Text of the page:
Three of the oysters were baked with cheese. The other three were raw, fresh and served with a bit of lime, salt and chilli. If you’re an oyster fan, we recommend you simply order all six raw.
Double lamb chops, dry herbs, garlic, mint jus, puff potato - VND 720,000
Medium rare, tender and beautifully spiced with herbs and garlic, these lamb chops are made all the better with the gentle jus, making for a succulent bite of wonderfully cooked lamb.
Roasted jumbo prawns with lemon butter sauce, cilantro and mashed potato - VND 590,000
Mashed potatoes and prawn? It works. The potatoes were buttery and not too thick, playing well with the steamed spinach on the side. The jumbo prawn was juicy and spiced, contributing to a particularly flavorful dish.
Grilled swordfish, risotto cake, tomatoes chilli creole sauce - VND 400,000
The light, easy tomato sauce and complementary spices definitely livened up this tender, buttery swordfish fillet. The risotto cake was an odd pairing, but worked well with the fish.
Beef rossini with seared foie gras, grilled asparagus, mashed potato and morel sauce - VND 920,000
The beef was some of the most tender we’ve had in Vietnam. This came as a delightful surprise - the beef itself is quite thick, yet cooked exceptionally well. Medium rare and a beautiful light red inside, tender all the way through, this was the highlight dish of the night. The pepper sauce, mashed potatoes and cream only served to heighten the sensory experience.
Homemade French fries - VND 80,000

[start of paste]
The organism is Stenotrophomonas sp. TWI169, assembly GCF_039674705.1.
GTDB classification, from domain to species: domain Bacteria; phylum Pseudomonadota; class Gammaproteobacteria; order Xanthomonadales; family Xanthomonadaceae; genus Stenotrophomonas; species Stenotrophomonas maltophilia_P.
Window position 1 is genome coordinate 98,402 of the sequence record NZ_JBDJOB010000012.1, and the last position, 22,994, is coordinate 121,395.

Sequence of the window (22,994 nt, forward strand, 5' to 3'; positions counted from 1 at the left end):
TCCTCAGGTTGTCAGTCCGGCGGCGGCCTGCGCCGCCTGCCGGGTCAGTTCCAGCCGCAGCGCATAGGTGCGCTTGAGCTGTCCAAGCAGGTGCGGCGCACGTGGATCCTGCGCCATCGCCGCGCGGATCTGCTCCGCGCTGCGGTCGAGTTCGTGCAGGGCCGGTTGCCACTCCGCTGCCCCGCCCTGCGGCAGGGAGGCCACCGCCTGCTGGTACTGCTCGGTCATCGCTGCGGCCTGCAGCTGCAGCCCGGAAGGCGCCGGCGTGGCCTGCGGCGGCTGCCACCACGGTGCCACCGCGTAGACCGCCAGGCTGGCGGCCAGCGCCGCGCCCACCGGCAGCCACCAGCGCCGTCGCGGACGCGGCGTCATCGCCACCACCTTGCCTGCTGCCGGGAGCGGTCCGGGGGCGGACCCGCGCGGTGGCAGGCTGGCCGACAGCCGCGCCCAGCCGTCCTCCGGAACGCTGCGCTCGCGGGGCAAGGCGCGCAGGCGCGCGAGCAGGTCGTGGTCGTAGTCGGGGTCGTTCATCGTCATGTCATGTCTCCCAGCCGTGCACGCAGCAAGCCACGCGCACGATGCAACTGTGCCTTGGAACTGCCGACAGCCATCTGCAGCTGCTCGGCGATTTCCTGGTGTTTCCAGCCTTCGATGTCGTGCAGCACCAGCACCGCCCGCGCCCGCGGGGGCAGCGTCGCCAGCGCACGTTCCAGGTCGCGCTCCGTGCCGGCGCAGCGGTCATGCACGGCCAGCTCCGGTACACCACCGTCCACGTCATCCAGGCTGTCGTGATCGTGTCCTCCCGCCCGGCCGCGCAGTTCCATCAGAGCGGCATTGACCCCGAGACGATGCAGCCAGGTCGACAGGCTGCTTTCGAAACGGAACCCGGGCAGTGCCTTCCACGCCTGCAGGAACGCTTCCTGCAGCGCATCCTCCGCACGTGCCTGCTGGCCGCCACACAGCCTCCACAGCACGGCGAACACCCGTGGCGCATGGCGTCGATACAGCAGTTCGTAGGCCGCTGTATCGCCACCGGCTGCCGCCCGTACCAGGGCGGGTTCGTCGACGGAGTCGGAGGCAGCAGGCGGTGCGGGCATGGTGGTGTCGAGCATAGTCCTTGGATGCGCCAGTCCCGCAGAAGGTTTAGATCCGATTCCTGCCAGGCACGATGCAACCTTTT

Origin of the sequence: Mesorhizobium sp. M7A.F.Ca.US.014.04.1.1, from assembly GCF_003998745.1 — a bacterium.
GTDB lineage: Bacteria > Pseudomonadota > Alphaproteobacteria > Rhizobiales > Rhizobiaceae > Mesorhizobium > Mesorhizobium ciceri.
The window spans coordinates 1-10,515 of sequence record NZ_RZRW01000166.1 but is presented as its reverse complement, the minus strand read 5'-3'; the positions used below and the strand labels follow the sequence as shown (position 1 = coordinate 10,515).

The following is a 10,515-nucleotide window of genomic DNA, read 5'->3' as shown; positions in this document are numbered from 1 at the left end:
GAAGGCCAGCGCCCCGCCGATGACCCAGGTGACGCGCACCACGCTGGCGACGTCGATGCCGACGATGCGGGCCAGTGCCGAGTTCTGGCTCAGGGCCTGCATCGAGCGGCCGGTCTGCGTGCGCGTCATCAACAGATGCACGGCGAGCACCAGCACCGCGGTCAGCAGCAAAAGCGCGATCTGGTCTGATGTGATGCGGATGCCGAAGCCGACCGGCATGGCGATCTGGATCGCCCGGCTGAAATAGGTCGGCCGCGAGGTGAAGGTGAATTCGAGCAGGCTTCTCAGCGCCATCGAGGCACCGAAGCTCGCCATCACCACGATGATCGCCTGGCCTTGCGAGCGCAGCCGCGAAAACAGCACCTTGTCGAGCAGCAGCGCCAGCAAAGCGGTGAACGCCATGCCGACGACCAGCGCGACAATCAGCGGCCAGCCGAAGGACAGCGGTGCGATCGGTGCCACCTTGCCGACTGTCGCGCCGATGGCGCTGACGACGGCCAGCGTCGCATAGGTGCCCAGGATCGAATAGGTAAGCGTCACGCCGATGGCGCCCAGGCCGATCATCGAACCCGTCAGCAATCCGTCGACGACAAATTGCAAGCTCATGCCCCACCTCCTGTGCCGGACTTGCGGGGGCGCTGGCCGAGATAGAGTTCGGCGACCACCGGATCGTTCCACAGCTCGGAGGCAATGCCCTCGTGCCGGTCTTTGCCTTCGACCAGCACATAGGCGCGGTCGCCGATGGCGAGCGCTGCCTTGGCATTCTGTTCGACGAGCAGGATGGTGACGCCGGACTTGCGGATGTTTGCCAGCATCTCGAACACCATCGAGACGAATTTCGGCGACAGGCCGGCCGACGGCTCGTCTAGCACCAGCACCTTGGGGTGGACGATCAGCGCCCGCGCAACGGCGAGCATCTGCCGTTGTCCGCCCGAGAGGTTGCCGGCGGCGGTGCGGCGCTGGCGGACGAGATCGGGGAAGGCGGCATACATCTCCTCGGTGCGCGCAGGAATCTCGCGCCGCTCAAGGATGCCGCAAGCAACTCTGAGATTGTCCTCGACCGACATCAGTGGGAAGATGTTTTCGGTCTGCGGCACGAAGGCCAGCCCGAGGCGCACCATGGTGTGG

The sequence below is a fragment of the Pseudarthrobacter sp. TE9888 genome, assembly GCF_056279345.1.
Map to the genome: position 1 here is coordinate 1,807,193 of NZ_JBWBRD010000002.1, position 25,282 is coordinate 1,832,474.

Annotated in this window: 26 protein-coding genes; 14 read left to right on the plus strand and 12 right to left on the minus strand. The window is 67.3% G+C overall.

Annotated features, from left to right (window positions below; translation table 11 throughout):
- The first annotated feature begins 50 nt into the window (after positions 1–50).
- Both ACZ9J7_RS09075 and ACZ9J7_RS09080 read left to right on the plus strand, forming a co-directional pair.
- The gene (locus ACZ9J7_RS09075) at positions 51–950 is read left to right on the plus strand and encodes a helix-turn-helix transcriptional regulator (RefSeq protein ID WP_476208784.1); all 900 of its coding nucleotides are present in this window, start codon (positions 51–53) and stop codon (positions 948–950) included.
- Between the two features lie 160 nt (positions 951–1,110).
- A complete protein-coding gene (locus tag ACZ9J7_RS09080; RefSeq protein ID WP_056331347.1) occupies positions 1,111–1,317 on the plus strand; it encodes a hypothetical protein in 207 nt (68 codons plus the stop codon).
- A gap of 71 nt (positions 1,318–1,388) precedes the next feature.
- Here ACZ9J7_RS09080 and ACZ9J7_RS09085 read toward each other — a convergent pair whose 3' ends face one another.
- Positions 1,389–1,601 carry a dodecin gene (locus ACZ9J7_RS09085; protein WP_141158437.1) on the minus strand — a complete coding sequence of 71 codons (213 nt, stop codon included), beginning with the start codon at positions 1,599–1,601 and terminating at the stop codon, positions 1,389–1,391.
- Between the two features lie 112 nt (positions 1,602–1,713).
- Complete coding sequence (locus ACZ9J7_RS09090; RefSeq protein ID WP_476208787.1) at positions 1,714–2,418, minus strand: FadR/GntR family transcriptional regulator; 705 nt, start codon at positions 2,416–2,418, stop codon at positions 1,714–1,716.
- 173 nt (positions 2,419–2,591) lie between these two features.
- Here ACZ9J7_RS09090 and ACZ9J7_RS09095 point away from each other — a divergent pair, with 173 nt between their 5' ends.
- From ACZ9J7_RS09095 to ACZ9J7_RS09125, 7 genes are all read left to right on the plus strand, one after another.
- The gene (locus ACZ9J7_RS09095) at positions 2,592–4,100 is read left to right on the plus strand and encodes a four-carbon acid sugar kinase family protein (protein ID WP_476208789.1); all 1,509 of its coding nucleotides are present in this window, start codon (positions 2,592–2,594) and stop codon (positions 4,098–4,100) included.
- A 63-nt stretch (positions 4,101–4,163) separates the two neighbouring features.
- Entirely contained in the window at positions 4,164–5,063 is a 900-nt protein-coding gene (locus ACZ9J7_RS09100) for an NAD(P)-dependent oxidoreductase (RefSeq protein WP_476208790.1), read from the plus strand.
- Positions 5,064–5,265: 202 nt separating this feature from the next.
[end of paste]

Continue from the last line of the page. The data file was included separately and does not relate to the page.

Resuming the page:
For VND 80,000 you get large, English-style chips, slightly crispy on the outside, fluffy inside. If you have some sauce from the above dishes lying around, forget the ketchup and hot sauce and dip these quality wedges for a delightful side dish.
Vanilla creme brulee and almond tuile - VND 98,000
Fluffy with a great milky vanilla taste swirling about, the creamy sweetness beneath the ever-thin burnt sugar is quite a treat, especially with the wafers (almond tuile) on the sides for added texture.
French creme caramel with exotic fruits - VND 68,000
Thick, creamy pudding with a savory layer of caramel on top - not overly saccharine and a nice meal finisher, especially for the price.
Banana crepe with vanilla ice cream and chocolate sauce - VND 98,000
First-rate homemade ice cream with soft, warm banana crepe is a necessary combination - a must try for dessert fans.
Thin apple tart with cinnamon sugar and vanilla ice cream - VND 98,000
Layered with care and attention, the resulting pastry is a wonderful combination of warm and cold, similar to the banana crepe. This was our personal favorite dessert because the layers were so well done.
What Could Be Improved
- The decor. Even Chef Meteigner was vocal about MGM’s questionable choices. But it’s not half-bad and the Chef has plans to change it in the future.
- There are only two toilets for both men and women so during peak hours you sometimes wait in a cue.
- The bar at the Brasserie closes at midnight - somewhat off-putting for a casino resort.